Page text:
Finance V Michigan

Multifamily boom still fueling commercial lenders

  
Multifamily boom fueling strong business for commercial lenders,ph01

Business is strong for commercial lenders across the Midwest. And fueling this business? Financing requests for the construction, acquisition and refinancing of the region’s hottest asset class, multifamily properties.

Just look at the numbers for commercial finance company Berkadia. Pete Benedetto, senior managing director with the Southfield, Michigan-based office of the company, said that before the housing crash in 2008, Berkadia’s Detroit office, the one Benedetto manages, would close 100 deals a year for about $1 billion.

During the last two years, the Detroit office has closed financing deals worth $1 billion and $1.2 billion. This year, the office is on track to close $1.3 billion of financing deals, Benedetto said.

And the Detroit office isn’t the only Berkadia office doing well. Benedetto said that business has been steadily growing throughout the company.

Leading the growth at Berkadia? The still-soaring multifamily market.

“It comes down to the fall in the homeownership rate in the single-family market,” Benedetto said. “People are renting by choice today. They want to move into the center of cities. People always talk about the Millennials choosing to rent. But we are also seeing strong growth in the number of renters who are 55 or older. People are getting older. Housing prices are rising. These factors are all combining to drive the growth in the multifamily sector.”

Benedetto doesn’t see this trend ending. During a recent trip to Chicago, the finance pro said, he heard from several people that everyone in Illinois seems to be moving to the downtown of the city, with McDonald’s moving its headquarters from suburban Oak Brook, Illinois, to the center of the city being the prime example.

A growing number of employees – especially Millennials – want to live where they work. They don’t want to commute two times a day to far-off suburbs. This is forcing companies to either move their headquarters to the center of cities or open branch offices in these downtowns to cater to these workers, Benedetto said.

“It’s a bit of a chicken-and-egg thing,” he said. “Whether people are moving to the cities because that’s where the companies are moving or companies are going to the center of cities because that’s where potential employees want to work, it’s hard to say. But generally these days, companies are choosing the CBDs over the suburbs.”

Benedetto points to his own market, where downtown Detroit is going through a bit of a construction and population surge. Benedetto said that developers are racing to provide new housing in downtown Detroit, a part of the city that has seen a dearth in new housing for decades.

“I’d say that Detroit is a resurging city right now,” Benedetto said. “We are now seeing the construction of new housing in downtown Detroit.”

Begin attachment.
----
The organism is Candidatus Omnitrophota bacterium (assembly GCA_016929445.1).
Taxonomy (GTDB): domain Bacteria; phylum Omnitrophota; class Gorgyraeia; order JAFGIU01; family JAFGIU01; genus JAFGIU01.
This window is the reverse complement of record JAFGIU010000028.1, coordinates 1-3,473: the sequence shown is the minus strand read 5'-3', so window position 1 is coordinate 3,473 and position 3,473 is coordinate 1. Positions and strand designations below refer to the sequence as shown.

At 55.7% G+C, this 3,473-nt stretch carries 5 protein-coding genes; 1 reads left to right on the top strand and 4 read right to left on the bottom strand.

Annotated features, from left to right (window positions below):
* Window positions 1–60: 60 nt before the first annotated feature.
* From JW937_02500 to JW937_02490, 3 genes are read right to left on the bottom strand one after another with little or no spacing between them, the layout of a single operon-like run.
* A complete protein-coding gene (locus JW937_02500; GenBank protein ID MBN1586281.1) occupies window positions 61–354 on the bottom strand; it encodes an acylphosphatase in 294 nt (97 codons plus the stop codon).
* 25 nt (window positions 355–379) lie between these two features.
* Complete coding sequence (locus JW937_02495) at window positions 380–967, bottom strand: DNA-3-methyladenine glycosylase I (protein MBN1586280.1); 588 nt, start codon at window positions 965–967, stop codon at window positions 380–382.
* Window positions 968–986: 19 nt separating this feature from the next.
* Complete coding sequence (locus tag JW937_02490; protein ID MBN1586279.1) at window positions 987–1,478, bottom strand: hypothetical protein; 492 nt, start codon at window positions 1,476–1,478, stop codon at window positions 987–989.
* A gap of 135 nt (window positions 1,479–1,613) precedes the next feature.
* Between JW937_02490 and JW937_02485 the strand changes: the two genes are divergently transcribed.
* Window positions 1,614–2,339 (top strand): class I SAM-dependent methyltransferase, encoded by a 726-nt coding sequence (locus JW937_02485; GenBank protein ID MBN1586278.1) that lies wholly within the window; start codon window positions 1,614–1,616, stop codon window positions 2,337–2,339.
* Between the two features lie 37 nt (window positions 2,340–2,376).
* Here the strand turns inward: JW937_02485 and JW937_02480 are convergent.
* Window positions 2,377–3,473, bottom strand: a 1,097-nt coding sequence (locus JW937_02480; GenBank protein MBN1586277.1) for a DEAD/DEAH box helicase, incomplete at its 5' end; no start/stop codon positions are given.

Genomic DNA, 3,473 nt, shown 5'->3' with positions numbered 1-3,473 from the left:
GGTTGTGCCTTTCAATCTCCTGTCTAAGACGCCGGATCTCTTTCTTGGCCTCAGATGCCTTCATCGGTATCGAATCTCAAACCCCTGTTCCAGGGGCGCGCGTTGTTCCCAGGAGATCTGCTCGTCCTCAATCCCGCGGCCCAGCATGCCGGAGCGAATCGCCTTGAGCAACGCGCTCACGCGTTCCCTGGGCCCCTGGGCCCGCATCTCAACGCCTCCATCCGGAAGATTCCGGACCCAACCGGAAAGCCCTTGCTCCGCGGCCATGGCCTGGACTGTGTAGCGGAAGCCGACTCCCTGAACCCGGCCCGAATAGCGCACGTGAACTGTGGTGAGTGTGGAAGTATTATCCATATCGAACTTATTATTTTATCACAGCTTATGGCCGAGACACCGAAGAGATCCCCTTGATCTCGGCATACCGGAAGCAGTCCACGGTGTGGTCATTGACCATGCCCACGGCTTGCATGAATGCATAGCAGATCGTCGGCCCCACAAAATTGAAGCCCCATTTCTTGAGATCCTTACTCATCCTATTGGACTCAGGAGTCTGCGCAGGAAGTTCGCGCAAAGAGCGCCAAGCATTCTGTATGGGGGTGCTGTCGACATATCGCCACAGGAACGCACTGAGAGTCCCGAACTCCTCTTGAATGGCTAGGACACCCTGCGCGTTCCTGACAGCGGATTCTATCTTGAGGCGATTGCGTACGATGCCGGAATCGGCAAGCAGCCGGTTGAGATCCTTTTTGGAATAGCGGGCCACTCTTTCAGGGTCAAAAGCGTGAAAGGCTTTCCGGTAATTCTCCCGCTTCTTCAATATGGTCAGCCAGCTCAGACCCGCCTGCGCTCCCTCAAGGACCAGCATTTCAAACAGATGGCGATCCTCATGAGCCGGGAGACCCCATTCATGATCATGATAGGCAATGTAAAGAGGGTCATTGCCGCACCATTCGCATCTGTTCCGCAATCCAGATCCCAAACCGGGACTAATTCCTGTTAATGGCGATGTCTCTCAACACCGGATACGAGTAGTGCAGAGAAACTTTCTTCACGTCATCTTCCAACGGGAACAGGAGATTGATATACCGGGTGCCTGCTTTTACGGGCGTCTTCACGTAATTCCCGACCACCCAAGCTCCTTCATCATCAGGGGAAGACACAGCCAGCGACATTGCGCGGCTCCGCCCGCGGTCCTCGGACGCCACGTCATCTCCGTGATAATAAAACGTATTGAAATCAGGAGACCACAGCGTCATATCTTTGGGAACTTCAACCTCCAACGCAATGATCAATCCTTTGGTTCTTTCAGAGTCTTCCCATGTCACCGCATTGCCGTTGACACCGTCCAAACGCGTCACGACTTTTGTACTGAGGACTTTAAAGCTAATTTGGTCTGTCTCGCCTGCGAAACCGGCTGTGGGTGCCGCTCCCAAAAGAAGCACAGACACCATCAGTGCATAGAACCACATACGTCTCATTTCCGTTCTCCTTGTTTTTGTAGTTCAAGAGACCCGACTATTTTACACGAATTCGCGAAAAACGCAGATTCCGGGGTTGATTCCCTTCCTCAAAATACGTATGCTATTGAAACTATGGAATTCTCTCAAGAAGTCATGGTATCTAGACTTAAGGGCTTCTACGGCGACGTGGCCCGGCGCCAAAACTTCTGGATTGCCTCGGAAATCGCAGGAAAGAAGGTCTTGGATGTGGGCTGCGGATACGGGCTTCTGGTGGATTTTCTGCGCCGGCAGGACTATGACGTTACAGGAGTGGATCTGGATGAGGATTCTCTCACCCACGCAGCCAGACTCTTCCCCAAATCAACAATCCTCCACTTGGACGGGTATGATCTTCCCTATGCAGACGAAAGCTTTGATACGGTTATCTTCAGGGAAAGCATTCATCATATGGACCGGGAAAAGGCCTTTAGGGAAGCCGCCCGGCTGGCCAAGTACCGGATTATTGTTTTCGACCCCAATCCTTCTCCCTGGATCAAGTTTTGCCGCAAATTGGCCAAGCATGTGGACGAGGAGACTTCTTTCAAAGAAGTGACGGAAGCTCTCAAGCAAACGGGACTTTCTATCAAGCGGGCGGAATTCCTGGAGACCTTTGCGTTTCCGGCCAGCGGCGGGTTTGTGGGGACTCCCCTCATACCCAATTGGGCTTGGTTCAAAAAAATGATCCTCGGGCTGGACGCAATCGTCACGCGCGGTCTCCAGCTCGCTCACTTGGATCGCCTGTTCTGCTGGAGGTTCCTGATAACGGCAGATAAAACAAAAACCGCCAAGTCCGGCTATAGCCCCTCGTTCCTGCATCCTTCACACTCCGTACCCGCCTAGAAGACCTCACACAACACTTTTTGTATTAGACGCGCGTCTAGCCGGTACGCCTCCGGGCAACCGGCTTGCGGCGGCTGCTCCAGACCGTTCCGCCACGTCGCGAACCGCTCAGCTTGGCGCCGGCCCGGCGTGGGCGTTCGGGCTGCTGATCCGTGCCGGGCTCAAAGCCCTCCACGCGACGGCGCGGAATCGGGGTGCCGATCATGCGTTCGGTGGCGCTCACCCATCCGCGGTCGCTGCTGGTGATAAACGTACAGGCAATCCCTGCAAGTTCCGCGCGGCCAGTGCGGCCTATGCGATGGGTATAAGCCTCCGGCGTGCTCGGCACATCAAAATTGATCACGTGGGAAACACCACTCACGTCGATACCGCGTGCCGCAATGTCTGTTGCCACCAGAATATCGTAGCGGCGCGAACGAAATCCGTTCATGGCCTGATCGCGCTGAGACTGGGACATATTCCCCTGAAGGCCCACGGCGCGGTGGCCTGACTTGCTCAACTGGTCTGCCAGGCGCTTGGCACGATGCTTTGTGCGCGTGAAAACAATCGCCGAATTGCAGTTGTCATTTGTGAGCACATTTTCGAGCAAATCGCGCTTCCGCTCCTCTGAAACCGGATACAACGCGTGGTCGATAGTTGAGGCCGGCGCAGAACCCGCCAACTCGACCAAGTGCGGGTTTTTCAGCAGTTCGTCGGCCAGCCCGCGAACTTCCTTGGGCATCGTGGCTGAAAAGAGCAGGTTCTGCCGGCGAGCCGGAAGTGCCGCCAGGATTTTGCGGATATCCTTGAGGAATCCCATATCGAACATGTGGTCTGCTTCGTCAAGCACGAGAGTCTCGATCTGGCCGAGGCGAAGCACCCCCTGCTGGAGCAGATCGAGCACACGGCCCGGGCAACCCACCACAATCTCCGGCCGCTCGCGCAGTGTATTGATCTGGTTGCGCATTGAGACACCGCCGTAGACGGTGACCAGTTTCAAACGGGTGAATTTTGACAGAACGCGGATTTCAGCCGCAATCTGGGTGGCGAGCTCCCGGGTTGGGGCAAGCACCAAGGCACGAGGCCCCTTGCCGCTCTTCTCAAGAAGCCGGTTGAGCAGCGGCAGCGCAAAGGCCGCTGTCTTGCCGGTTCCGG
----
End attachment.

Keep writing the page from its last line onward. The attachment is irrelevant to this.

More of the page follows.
Are lenders worried about overbuilding in the multifamily market? For the most part, no.

Benedetto said that there are isolated pockets of overbuilding in certain markets. But he said he hasn’t seen this yet across the Midwest.

“The long-term projections for housing suggest that the need for new housing is definitely outpacing the supply,” Benedetto said. “There is a robust need for additional housing. While we might have a temporary oversupply in certain markets nationally, generally this housing will be absorbed.”

The bigger worry for Benedetto is the lack of affordable housing available in the multifamily market. The vast majority of new apartment projects today, whether in Chicago or Minneapolis or Kansas City, cater to the higher-end buyer. They come with monthly rents that far too many potential tenants can’t afford.

Developers face plenty of challenges when attempting to build affordable multifamily developments. But Benedetto said the need is there, and that cities and states should offer whatever incentives they can muster to boost the stock of affordable units for their communities’ renters.

The industrial sector is a hot one, too, and Berkadia is receiving plenty of financing requests from buyers and developers in this area, too, Benedetto said.

The distribution and logistics side of the sector is especially strong, Benedetto said, thanks, of course, to the soaring popularity of online shopping. Companies need a greater number of distribution centers to better serve customers who order product on a Tuesday and expect it at their door by no later than Thursday.

“The rise in industrial has come at the expense of brick-and-mortar retail,” Benedetto said. “That doesn’t mean that physical retail is dead. You still can’t get a haircut online. You still can’t order a beer and sit with your friends online. Service-based retail will remain in demand. It’s the big-box side of retail that is taking the hit today.”

When deciding whether to approve a financing request from developers, owners or buyers, Berkadia looks at a host of factors, Benedetto said.

Berkadia lenders first look at the merits of the deal and the market, Benedetto said. Is there a continued demand for the product type in a particular market?

Berkadia then looks at the experience of the developer, investor or owner. If a developer has had success in industrial but is branching out with a first retail project, Berkadia lenders might be wary. The same holds true if a developer who has thrived in Pennyslvania is asking for dollars to finance its first-ever project in Michigan.

“What is their experience? And what is their experience in this particular market?” Benedetto said. “If there’s a Phoenix developer coming into Michigan, we might ask what that developer knows about Michigan. What can that developer do to prove to us that the developer knows how to succeed in a different market?”